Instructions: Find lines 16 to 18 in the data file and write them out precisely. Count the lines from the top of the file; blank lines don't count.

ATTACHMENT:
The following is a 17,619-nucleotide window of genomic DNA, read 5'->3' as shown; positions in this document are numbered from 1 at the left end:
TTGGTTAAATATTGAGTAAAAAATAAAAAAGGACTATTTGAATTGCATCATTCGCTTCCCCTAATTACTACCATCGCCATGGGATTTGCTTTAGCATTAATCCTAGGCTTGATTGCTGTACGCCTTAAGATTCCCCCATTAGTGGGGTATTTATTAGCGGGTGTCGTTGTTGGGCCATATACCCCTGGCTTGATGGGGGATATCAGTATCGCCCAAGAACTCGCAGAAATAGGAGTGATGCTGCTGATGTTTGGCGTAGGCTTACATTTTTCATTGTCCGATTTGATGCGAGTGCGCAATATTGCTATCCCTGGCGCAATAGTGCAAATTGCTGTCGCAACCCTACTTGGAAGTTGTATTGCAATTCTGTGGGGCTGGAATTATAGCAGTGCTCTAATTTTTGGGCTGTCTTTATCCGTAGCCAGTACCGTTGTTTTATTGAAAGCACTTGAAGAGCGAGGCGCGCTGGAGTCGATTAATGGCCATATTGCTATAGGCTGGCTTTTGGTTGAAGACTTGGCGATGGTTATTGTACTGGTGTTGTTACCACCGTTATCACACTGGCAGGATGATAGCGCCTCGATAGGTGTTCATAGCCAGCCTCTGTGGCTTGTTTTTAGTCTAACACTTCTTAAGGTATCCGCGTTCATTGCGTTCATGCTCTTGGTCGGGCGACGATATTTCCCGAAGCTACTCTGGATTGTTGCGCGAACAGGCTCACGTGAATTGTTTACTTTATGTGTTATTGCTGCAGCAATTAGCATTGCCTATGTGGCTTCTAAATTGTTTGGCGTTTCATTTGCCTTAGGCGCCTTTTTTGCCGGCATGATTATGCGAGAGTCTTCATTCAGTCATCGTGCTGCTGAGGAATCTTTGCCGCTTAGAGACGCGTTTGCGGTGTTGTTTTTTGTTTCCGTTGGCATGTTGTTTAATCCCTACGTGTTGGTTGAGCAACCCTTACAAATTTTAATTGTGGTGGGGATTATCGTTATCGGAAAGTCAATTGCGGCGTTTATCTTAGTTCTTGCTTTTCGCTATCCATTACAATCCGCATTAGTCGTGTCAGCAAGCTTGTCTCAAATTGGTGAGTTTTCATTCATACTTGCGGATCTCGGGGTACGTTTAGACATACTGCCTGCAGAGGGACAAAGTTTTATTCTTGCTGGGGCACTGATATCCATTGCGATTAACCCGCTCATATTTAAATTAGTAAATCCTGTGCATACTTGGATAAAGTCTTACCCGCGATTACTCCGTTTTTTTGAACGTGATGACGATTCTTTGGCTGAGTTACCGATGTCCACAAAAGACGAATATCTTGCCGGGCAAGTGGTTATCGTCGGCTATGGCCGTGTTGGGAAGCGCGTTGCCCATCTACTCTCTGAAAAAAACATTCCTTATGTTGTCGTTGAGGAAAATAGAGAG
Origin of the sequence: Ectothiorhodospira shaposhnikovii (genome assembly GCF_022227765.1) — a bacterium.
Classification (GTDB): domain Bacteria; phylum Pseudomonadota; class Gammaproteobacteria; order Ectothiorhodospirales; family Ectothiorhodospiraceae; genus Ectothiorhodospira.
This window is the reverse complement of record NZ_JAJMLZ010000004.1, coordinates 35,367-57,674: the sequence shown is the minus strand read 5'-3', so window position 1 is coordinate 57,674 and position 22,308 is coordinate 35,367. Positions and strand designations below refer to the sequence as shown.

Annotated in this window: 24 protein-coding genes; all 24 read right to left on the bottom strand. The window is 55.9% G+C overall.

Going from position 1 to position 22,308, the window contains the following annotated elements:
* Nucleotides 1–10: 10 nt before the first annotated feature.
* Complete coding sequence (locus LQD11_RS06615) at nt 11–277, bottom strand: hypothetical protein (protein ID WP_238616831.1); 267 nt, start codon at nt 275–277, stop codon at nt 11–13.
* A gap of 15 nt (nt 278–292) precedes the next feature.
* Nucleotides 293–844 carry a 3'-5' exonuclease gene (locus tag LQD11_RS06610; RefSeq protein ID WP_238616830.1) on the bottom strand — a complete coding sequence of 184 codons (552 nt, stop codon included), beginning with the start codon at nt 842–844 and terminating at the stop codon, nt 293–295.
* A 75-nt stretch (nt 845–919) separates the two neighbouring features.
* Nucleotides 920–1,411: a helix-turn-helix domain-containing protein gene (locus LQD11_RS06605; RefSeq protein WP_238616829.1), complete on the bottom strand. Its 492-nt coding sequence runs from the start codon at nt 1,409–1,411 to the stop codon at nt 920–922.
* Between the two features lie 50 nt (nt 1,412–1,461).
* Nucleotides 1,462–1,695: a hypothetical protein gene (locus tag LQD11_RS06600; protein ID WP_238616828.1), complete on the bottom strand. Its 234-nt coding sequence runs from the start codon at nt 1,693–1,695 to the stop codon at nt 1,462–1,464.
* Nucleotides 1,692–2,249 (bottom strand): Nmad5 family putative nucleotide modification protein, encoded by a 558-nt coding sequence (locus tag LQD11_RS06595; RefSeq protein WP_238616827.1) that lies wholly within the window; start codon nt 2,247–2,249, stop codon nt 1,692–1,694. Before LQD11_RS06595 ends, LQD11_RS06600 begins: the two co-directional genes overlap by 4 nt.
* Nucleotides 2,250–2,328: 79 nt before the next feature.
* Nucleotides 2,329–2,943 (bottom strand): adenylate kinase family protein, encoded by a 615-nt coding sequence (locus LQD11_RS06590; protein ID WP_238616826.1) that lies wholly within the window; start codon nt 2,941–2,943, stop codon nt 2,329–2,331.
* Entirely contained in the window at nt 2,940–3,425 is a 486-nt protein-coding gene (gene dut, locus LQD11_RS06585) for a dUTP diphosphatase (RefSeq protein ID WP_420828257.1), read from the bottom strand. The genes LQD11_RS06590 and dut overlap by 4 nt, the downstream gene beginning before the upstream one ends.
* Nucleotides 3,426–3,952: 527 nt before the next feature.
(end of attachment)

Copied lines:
* Nucleotides 1,692–2,249 (bottom strand): Nmad5 family putative nucleotide modification protein, encoded by a 558-nt coding sequence (locus tag LQD11_RS06595; RefSeq protein WP_238616827.1) that lies wholly within the window; start codon nt 2,247–2,249, stop codon nt 1,692–1,694. Before LQD11_RS06595 ends, LQD11_RS06600 begins: the two co-directional genes overlap by 4 nt.
* Nucleotides 2,250–2,328: 79 nt before the next feature.
* Nucleotides 2,329–2,943 (bottom strand): adenylate kinase family protein, encoded by a 615-nt coding sequence (locus LQD11_RS06590; protein ID WP_238616826.1) that lies wholly within the window; start codon nt 2,941–2,943, stop codon nt 2,329–2,331.